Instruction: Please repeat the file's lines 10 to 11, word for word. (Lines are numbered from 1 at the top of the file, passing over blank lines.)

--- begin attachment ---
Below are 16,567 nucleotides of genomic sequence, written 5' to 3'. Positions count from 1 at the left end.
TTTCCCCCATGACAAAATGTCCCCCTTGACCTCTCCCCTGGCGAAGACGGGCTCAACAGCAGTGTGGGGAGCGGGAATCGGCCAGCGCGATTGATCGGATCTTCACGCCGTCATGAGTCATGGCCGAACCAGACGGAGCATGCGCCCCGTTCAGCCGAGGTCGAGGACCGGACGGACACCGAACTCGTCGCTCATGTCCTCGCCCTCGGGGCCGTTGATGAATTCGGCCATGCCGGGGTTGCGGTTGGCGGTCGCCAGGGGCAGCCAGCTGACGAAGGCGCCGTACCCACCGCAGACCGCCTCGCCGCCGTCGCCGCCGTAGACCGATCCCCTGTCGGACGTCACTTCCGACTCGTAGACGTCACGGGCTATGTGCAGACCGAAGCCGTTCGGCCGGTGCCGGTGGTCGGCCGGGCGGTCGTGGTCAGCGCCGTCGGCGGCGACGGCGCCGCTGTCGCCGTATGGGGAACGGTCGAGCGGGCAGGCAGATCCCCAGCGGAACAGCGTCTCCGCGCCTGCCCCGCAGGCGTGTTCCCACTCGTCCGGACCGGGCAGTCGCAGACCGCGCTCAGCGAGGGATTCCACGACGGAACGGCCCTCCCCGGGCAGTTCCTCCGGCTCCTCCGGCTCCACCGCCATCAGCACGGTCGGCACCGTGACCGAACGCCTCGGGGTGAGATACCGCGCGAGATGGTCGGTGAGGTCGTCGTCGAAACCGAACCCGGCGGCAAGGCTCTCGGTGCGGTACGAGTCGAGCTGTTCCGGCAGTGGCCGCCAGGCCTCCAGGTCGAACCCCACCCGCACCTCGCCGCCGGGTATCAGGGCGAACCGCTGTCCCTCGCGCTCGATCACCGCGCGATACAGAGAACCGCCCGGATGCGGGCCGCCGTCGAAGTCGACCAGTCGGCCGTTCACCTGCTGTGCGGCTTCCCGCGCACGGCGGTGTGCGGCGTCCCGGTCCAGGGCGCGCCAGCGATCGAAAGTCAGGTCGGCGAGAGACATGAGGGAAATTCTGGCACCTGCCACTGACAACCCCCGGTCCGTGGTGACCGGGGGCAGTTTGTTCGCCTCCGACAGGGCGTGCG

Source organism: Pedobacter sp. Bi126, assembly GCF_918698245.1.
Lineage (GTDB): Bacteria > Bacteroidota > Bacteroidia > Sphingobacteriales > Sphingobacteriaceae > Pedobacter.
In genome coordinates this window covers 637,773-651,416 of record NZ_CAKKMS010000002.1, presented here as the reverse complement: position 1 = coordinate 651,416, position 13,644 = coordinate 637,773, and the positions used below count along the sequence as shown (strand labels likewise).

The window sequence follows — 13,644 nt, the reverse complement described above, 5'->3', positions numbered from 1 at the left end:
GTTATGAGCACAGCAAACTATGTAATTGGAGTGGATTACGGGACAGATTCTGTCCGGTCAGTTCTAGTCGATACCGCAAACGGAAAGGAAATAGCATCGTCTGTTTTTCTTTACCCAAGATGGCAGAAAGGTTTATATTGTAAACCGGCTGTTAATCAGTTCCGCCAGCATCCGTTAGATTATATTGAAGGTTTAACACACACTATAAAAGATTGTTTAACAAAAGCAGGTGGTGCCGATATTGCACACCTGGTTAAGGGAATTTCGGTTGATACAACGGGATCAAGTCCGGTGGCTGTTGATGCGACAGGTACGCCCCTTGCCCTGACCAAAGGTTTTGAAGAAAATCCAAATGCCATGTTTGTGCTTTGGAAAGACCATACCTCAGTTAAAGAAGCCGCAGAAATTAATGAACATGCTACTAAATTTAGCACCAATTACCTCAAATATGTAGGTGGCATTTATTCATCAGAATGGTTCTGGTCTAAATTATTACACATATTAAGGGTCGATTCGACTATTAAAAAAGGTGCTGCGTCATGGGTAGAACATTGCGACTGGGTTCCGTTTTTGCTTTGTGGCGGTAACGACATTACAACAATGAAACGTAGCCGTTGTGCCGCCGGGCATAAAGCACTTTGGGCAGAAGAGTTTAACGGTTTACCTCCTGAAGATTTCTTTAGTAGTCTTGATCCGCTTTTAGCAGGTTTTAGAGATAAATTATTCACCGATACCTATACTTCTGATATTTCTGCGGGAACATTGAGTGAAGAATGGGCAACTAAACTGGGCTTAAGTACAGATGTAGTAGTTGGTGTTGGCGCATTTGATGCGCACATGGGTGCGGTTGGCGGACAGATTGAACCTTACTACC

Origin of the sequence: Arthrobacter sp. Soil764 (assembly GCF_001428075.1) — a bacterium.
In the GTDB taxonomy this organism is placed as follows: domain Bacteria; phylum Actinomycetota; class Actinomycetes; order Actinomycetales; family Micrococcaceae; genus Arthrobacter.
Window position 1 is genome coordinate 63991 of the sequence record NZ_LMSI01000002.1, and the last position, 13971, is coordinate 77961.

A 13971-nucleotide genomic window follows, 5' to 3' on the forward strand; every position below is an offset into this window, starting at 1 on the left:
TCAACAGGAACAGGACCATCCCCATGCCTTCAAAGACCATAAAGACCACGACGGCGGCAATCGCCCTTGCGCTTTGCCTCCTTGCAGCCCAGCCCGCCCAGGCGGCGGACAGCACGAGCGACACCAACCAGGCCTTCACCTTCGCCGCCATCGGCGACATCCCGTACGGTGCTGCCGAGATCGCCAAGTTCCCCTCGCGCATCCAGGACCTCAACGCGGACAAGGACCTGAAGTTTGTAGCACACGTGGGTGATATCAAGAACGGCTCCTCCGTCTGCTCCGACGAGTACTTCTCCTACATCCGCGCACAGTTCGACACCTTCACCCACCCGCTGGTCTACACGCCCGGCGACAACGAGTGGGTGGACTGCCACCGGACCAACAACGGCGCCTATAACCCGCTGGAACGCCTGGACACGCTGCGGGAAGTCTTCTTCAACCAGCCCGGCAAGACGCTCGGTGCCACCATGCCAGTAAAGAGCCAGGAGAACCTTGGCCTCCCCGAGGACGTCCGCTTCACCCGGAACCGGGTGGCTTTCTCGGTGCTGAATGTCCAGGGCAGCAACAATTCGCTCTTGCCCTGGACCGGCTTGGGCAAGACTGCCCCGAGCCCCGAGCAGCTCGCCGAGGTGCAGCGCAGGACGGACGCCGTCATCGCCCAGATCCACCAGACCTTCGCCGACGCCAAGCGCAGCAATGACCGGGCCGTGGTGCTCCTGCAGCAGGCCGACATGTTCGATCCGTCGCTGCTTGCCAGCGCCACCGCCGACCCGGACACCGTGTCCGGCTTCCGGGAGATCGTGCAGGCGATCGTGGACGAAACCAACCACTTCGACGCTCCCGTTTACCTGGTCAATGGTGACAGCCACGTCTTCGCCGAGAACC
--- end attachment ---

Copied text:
Window position 1 is genome coordinate 63991 of the sequence record NZ_LMSI01000002.1, and the last position, 13971, is coordinate 77961.

A 13971-nucleotide genomic window follows, 5' to 3' on the forward strand; every position below is an offset into this window, starting at 1 on the left: